Monday, September 30, 2013

Australia: Newcastle Shipments slipped by 8.4%

Australia's leading Coal exporting, Newcastle Port's Coal shipment during week ended 30 September, 2013 is down by 8.4% as compared to preceding week, port report says.

During the week under review, the port shipped around 2.7 MnT of Coal and a total of 11.5 MnT of the material has been shipped to different destinations in the month so far.

As forecasted by the Port, around 12.2 MnT of Coal including both Coking and Non-coking is expected to be shipped during the month. However, on current situation, port is estimating to ship around 11.96 MnT in September on the basis of actual shipped plus projected balance from Coal terminal.

The Port has also reported that during the week ended 30 September, 33 vessels entered the port for loading with an average waiting time of 5.21 days. However, during the preceding week around 25 vessels had entered the Port with an average waiting time of around 5.19 days.

At the end of the week, 7 vessels were loading Coal, 7 vessels were waiting to get loaded and 38 vessels were expected to reach the Port.

SteelMint assessed that Coal's demand from China and Japan has slightly improved and is offering 6,000 NAR (Kcal/Kg) Thermal Coal at USD 82-84/MT, which gained USD 2-3/MT last week and remained at the same level at the beginning of 39th week. Whereas, it is noted that offers for Australian Coking Coal slightly dropped during last week and was quoted at around USD 150-152/MT for Premium Hard Coal (VM-20.7%, CSR-74%, ASH-10.5%).

Saturday, September 28, 2013

Tender Alert: Coal for SAIL - India

India: SAIL invites Global Tender for Import of Hard Coking Coal

SAIL, one of India's largest Steel manufacturers invites bid from overseas Coal producers/suppliers for supply of 300,000 MT washed/unwashed hard coking coal (size 0-50 mm) to be delivered during January 2014 to March 2014 with the first shipment to be made in January 2014.

General Conditions:

1. Established overseas Coal producers owning, managing and controlling coal mines and producing washed/unwashed hard coking coal

Established overseas Coal suppliers offering hard coking coal produced by overseas Coal producers, duly by a Letter of Authority of the concerned Coal producer, specifically authorizing the said Coal supplier and no one else to make an offer in response to this invitation to Bid

2. SAIL reserves the right to conclude the contract on FOB(T) or C&F (FO) or part  FOB(T) and part C&F (FO) basis and also to take the coal to any of the above stated discharge ports

3. Bidder must quote for a minimum quantity of one panamax shipment of about 75,000 MT +/- 10%

Ash: 8% Max
Volatile Matter: 20-32%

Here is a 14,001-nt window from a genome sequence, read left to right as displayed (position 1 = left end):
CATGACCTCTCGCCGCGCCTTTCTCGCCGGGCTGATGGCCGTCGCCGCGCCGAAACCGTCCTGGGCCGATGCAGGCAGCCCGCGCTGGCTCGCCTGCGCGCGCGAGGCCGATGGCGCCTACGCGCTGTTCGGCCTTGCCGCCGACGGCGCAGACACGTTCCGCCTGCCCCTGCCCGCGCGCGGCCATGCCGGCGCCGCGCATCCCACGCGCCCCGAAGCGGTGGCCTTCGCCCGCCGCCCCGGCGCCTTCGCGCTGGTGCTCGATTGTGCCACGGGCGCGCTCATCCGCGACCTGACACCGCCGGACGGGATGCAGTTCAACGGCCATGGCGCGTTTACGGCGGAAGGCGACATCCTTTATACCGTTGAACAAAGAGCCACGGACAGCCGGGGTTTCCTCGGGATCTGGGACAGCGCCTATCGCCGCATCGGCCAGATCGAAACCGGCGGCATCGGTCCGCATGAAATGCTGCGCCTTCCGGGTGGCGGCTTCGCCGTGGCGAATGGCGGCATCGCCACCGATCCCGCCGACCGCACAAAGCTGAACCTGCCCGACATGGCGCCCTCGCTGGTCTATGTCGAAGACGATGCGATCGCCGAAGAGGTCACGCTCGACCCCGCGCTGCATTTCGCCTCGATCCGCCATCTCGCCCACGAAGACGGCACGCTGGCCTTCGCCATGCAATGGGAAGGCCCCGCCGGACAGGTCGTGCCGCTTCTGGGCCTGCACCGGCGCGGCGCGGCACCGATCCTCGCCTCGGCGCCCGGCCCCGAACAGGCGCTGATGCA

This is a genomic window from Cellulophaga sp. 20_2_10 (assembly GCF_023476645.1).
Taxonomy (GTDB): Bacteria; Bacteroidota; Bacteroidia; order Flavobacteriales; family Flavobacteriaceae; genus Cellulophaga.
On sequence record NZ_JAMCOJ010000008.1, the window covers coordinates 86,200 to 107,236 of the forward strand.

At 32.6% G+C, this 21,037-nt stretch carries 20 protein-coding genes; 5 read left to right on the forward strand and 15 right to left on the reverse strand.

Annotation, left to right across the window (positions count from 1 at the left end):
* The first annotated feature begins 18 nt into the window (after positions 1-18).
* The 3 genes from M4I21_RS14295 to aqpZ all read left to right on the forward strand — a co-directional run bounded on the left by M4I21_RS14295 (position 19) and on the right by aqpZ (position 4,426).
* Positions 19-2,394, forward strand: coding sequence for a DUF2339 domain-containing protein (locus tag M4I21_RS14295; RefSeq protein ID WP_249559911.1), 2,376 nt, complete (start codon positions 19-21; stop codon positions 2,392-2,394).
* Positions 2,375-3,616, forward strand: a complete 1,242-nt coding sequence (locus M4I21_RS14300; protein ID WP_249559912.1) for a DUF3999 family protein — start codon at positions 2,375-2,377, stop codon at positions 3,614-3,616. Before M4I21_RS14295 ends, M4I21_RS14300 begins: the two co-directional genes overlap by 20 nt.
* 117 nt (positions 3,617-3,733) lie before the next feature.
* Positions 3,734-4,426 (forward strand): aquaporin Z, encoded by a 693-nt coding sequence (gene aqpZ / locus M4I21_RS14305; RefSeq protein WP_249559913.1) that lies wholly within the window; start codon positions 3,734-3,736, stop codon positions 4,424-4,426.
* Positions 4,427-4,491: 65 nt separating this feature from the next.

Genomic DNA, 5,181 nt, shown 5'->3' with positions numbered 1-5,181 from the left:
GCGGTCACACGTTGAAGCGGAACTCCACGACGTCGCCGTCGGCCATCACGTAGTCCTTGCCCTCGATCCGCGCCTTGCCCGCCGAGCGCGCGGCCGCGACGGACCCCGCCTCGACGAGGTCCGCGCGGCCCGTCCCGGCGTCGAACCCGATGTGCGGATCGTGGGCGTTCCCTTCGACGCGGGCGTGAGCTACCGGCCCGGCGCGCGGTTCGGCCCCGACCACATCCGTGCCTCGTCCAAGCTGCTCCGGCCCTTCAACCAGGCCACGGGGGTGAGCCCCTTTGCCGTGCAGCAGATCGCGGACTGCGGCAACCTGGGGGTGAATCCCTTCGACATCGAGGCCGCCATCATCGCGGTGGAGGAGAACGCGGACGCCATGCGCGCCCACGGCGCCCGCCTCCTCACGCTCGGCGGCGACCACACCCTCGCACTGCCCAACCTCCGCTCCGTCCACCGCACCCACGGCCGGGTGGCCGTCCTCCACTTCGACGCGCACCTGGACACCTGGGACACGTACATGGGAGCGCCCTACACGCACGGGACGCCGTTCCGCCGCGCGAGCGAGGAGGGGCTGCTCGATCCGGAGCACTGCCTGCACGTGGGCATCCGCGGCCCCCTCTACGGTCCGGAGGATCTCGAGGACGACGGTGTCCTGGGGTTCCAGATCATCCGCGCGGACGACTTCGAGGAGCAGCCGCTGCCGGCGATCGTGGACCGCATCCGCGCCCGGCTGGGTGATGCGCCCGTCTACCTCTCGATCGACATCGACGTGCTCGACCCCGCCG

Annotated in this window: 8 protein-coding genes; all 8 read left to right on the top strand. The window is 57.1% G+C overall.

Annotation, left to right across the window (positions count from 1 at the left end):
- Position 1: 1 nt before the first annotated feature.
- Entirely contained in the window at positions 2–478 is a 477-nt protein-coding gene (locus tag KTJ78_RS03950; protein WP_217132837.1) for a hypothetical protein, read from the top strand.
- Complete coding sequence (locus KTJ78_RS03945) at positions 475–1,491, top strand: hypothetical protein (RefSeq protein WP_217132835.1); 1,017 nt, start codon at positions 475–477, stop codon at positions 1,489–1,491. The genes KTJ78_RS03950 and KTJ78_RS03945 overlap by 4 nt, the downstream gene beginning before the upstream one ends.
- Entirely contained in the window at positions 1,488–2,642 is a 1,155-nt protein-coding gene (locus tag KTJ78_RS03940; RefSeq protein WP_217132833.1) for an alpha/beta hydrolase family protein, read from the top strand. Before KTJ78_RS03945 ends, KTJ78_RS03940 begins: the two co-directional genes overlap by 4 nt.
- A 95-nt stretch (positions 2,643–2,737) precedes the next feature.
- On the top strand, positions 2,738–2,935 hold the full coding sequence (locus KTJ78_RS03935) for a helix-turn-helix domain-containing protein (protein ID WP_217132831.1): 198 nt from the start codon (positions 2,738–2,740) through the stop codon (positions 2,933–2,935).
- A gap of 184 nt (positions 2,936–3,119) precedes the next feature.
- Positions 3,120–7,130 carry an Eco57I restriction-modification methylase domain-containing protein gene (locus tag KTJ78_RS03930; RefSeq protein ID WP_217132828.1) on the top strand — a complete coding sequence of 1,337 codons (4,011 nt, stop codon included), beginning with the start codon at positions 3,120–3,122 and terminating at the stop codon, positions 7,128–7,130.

Important Dates:
Due Date: 12.00 hrs (IST) on 11 Nov, 2013

Wednesday, September 25, 2013

BMA, NSSMC settle Q4 coking coal benchmark at $152

BHP Billiton Mitsubishi Alliance (BMA) and Nippon Steel & Sumitomo Metal Corp (NSSMC) have set the fourth-quarter hard coking coal benchmark at $152 per tonne fob Australia

Monday, September 23, 2013

Current Coking Coal Market - Offer Prices

Met coal wrap: Market inches higher on resilient demand

The seaborne coking coal market continued to see small prices rises last week, supported by resilient demand from China. However there appeared to be greater caution from end-users with the softening of both downstream steel billet and HRC prices.

Platts assessed premium low-vol coals $2.50/mt higher at $166.5/mt CFR north China, when compared to the previous week, while second-tier material inched up 50 cents.

Chinese demand appeared to be strong, with slight increments in deal values and indicative bids from the northeast region. For example, a prompt cargo of premium mid-vol HCC was reported done at $164-165/mt CFR China this week. Demand was said to be particularly strong in this region, when compared to other parts of China, due to domestic supply shortages caused by floods earlier in mid-August. Some early winter restocking was said to be on the way, which partly explained continued demand.

Second-tier mid-vol coals, meanwhile, did not see significant movements with limited offers and buy-side enquiries. This was manifested in offer prices, with one supplier lowering his Canadian mid-vol HCC to low $150s/mt CFR China this week after last week’s mid-$150s/mt CFR China failed to attract firm interest.

China’s steelmakers keep on cooperating with Australian coal suppliers

Business activity in the Australian coking coal market has started falling early in the week.

Many of the players are awaiting negotiations on the Q3 benchmark, but mining companies have not voiced their desired levels so far. Chinese steelmakers are interested in buying extra volumes on spot basis. Nonetheless, most of them are not ready to pay a high price having no urgent need for the material. But exporters have managed to strengthen their positions somewhat. Quotations of high-quality material have risen by $1-2/t and are currently within the range of $150-154/t FOB.

Chinese steelmakers continue to consider the options of buying import coal, though many of them have already bought substantial amounts to replenish stocks. However, the premium quality material from Australia remains too expensive for them. Suppliers are trying to sell the material at least at $167/t CFR. Lower-quality coal can be purchased at a slightly lower price. Thus, a deal has been concluded for October shipment of mid-volatile material at $153/t FOB.